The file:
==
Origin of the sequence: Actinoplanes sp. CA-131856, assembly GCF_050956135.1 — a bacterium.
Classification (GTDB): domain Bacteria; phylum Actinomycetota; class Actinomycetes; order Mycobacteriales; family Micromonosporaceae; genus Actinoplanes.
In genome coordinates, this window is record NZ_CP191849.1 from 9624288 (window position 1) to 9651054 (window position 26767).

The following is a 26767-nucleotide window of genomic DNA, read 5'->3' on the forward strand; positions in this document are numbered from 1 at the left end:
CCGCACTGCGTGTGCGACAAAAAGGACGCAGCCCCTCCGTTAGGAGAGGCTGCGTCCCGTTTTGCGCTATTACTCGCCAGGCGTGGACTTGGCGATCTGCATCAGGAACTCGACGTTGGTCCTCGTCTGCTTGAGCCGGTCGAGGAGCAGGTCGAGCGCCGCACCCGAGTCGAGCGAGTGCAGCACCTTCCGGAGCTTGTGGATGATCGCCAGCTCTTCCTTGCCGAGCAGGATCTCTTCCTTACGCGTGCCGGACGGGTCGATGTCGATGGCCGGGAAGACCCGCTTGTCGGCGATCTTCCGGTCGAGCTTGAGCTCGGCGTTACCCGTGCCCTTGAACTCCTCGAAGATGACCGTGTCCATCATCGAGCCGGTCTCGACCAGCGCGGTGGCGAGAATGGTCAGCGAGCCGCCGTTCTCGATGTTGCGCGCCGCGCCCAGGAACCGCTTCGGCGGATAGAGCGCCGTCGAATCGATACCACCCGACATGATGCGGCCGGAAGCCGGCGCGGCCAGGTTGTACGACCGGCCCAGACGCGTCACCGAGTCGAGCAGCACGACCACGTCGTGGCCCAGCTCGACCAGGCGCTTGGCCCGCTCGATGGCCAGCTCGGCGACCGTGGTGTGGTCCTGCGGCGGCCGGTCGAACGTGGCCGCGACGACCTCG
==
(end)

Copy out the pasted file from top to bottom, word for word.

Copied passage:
Origin of the sequence: Actinoplanes sp. CA-131856, assembly GCF_050956135.1 — a bacterium.
Classification (GTDB): domain Bacteria; phylum Actinomycetota; class Actinomycetes; order Mycobacteriales; family Micromonosporaceae; genus Actinoplanes.
In genome coordinates, this window is record NZ_CP191849.1 from 9624288 (window position 1) to 9651054 (window position 26767).

The following is a 26767-nucleotide window of genomic DNA, read 5'->3' on the forward strand; positions in this document are numbered from 1 at the left end:
CCGCACTGCGTGTGCGACAAAAAGGACGCAGCCCCTCCGTTAGGAGAGGCTGCGTCCCGTTTTGCGCTATTACTCGCCAGGCGTGGACTTGGCGATCTGCATCAGGAACTCGACGTTGGTCCTCGTCTGCTTGAGCCGGTCGAGGAGCAGGTCGAGCGCCGCACCCGAGTCGAGCGAGTGCAGCACCTTCCGGAGCTTGTGGATGATCGCCAGCTCTTCCTTGCCGAGCAGGATCTCTTCCTTACGCGTGCCGGACGGGTCGATGTCGATGGCCGGGAAGACCCGCTTGTCGGCGATCTTCCGGTCGAGCTTGAGCTCGGCGTTACCCGTGCCCTTGAACTCCTCGAAGATGACCGTGTCCATCATCGAGCCGGTCTCGACCAGCGCGGTGGCGAGAATGGTCAGCGAGCCGCCGTTCTCGATGTTGCGCGCCGCGCCCAGGAACCGCTTCGGCGGATAGAGCGCCGTCGAATCGATACCACCCGACATGATGCGGCCGGAAGCCGGCGCGGCCAGGTTGTACGACCGGCCCAGACGCGTCACCGAGTCGAGCAGCACGACCACGTCGTGGCCCAGCTCGACCAGGCGCTTGGCCCGCTCGATGGCCAGCTCGGCGACCGTGGTGTGGTCCTGCGGCGGCCGGTCGAACGTGGCCGCGACGACCTCG